If you’re like me, you have a lot of commands which are used frequently on the command line. Aliases can be created to lessen the pain of repeating long commands. In this example, I am creating a dedicated file for aliases, which keeps things clean and organized, as well as making it easy to copy settings between different machines.
Create a new file for the aliases with
vim ~/.bash_aliases. Use which ever editor you like. For Sublime Text, you could type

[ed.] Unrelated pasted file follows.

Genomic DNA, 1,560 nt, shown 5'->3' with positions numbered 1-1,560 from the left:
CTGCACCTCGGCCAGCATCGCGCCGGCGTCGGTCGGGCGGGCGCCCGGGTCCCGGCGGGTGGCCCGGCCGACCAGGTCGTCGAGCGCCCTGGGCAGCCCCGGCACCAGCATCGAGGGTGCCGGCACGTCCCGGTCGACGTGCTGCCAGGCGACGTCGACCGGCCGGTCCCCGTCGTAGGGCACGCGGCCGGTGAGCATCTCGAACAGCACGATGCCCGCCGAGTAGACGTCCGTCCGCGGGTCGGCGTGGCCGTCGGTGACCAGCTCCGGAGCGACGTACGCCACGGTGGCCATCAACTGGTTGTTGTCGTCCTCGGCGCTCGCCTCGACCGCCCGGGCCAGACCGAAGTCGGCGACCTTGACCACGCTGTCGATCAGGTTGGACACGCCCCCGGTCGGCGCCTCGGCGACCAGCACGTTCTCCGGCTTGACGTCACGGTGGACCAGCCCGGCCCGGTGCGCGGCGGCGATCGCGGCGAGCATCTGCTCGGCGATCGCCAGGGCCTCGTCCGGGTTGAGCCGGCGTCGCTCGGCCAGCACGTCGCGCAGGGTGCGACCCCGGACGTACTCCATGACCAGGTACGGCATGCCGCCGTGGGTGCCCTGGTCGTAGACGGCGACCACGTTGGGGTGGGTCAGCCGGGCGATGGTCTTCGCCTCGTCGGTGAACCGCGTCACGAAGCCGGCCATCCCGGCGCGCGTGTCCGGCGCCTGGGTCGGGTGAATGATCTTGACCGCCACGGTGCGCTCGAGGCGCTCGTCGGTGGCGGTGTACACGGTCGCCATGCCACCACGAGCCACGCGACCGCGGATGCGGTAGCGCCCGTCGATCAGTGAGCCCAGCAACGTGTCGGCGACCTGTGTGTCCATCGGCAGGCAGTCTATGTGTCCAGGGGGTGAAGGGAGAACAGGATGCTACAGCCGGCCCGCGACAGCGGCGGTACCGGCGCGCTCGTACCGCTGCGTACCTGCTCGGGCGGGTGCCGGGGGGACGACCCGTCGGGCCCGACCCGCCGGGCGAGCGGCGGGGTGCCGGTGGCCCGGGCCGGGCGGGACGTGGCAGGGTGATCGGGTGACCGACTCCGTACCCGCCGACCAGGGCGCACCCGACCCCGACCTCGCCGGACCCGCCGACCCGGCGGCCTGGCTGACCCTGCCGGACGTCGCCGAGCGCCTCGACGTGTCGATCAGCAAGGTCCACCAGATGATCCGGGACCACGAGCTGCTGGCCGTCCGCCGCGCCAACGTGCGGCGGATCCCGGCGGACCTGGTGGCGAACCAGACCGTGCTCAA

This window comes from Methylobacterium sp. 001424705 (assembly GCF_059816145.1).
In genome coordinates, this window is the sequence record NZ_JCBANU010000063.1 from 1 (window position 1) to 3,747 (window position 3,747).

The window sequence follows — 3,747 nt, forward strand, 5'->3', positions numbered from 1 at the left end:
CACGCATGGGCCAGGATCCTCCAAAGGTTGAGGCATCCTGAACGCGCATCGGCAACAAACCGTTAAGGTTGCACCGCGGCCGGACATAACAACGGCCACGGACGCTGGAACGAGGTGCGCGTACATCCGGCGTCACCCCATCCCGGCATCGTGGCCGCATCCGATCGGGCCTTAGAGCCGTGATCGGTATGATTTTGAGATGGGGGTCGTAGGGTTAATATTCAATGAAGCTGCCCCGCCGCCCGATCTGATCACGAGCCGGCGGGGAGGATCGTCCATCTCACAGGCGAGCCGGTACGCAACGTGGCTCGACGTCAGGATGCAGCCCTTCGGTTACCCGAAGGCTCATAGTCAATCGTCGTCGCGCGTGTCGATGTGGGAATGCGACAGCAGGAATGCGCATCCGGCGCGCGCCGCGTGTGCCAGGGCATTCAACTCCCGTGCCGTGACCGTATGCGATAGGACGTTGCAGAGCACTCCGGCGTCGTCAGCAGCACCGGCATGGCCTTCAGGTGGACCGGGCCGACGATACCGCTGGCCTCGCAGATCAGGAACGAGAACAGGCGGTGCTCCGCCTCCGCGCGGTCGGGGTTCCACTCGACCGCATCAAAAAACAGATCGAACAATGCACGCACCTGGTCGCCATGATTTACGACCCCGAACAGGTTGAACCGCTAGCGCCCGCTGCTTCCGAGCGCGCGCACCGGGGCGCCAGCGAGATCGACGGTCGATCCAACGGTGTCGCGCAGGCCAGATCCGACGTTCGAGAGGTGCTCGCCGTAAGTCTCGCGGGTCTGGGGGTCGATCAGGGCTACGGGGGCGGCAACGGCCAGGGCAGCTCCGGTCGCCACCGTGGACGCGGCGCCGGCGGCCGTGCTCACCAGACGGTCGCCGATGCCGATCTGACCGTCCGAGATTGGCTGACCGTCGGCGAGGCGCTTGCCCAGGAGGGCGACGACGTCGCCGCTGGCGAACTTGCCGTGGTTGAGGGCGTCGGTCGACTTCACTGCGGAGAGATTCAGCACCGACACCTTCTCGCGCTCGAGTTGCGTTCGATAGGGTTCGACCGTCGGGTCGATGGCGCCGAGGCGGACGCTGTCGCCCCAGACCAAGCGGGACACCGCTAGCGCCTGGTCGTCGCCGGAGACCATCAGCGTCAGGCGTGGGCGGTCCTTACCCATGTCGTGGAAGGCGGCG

Next, lets create some aliases. A tool I use frequently is RVM, so here we will create a few related shortcuts. Add these lines to the file you created in the previous step:
alias rvmc= 'rvm current' # show current ruby alias rvmgu='rvm gemset use' # select gemset with rvmgu gemset alias rvmgg='rvm gemset use global' # select global gemset
Save the file.
In order to load the aliases every time a new shell is started, put the following in your
if [ -f ~/.bash_aliases ]; then . ~/.bash_aliases fi
To test it, run
source ~/.bash_aliases, and use an alias you have defined.
That’s it! Enjoy creating your own personal shortcuts.